New Ratings to Peg Social Investing 'Return'

By Tom Stabile April 27, 2010

Socially oriented investing has yet to gain a wide audience largely due to the simple math of returns. Investments that are long on socially beneficial characteristics but trail in terms of financial performance have, to date, fallen short in attracting mainstream investor capital.

But a new organization aims to rattle that equation with a new variable. If it were possible to access credible and consistent data that quantifies the social good generated by companies, would investors consider that measurable non-financial benefit alongside financial performance when setting their portfolios? The answer many members in the Global Impact Investing Network (GIIN) are expecting is “yes.”

The organization has already lined up about two dozen members, including the Rockefeller Foundation, Citigroup, Deutsche Bank, JPMorgan, and the Bill & Melinda Gates Foundation. And last night, one of the core elements of the GIIN initiative – a new set of investment ratings measuring the positive social impact of companies or funds – got a pledge of $6.5 million in development funding from the U.S. Agency for International Development, Prudential Financial, Deloitte, and Rockefeller.

The backers aim to keep building momentum off of GIIN’s launch last fall. Its broad mission is to create a marketplace for investors who will accept “submarket” returns – in other words, sacrifice a few points of performance – if the difference essentially finances a measureable social good, says Melody Meyer, GIIN’s associate communications director. And there may be a large population of investors who would be open to some of the less traditional investments specifically oriented toward a public benefit – often called “impact investing” – if reliable data on their social results were readily available.

“That’s our core target group – the people who aren’t in [impact investing] yet because it’s not accessible,” Meyer says.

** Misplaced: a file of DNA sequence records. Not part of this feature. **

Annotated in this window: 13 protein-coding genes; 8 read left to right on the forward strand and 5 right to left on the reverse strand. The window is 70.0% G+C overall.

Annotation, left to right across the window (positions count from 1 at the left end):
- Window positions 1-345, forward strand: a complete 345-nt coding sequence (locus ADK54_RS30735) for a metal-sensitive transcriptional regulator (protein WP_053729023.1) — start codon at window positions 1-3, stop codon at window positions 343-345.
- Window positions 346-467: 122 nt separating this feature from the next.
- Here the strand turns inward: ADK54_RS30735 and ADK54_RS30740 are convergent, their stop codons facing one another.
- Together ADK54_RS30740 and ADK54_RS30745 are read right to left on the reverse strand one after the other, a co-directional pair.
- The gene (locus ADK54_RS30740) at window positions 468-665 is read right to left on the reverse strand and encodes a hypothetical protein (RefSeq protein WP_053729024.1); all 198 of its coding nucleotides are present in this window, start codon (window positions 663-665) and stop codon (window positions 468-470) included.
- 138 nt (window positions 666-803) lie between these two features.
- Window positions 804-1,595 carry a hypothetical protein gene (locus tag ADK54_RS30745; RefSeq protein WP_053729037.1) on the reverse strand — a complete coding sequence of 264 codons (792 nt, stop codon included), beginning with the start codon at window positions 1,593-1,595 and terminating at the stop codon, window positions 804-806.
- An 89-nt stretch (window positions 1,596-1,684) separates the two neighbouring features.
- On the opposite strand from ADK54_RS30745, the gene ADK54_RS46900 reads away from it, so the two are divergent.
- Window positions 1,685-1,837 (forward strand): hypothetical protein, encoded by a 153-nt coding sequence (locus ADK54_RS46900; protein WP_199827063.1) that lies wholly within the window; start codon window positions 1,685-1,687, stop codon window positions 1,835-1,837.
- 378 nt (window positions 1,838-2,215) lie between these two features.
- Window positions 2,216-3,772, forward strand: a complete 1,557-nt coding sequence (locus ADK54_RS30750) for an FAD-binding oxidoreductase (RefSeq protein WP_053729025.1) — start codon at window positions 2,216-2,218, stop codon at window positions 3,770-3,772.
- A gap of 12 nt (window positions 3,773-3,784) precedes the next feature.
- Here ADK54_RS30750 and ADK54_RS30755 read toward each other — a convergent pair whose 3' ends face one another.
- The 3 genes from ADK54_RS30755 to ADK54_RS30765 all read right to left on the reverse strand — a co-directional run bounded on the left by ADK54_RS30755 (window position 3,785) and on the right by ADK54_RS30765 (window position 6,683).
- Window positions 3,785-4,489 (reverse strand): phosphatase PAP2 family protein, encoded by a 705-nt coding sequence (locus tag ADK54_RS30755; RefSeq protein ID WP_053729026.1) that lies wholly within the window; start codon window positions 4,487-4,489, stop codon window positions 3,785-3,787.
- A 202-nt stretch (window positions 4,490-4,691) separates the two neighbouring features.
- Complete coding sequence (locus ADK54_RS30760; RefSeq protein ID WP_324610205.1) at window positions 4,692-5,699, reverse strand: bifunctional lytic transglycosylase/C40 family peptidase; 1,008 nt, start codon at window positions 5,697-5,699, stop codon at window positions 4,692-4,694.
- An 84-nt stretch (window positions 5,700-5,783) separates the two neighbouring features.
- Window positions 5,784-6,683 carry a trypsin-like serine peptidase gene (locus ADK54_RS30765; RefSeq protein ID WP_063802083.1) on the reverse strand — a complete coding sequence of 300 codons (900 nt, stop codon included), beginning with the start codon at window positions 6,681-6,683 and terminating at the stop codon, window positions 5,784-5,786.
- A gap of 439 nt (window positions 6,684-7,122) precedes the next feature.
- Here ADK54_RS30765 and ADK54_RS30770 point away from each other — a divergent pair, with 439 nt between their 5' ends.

With that goal in mind, GIIN is fostering an effort to professionalize the process of collecting and comparing data about the socially beneficial aspects of investments.

The heart of the strategy is in four core tools – the Impact Reporting and Investment Standards (IRIS), a set of definitions for measuring social investing characteristics; Pulse, a tailored portfolio management tool; the “Data Aggregator” repository, which compiles industry-wide social investing data to support benchmarking and analysis; and, perhaps most influential, the Global Impact Investing Ratings System, which will grade investments by how much social good they generate. All four tools are in development and running in pilot form. The initiative was spurred by the impact investing community, a group of money managers and other organizations focused on getting capital to community enterprises on the front lines of combating poverty and underdevelopment. But its underlying framework could be used to judge the social merit of any kind of investment, and that’s particularly true for the ratings being built by B Lab, a GIIN partner.

“[The ratings system] is like Morningstar or Moody’s, but for social impact,” says Andrew Kassoy, co-founder of B Lab. “It rates both individual companies and private equity funds on their social and environmental impact.”

The end result should underpin a functioning market for social investing that attracts all kinds of investors, says Sarah Gelfand, director at GIIN for the IRIS initiative, which encompasses the “data aggregator” repository and the glossary of standards. “This absolutely is meant to help build a market for the for-profit investing world to participate,” she says. The intent is to deliver standards, auditing practices, and ratings agencies to make impact investing more accessible, she adds.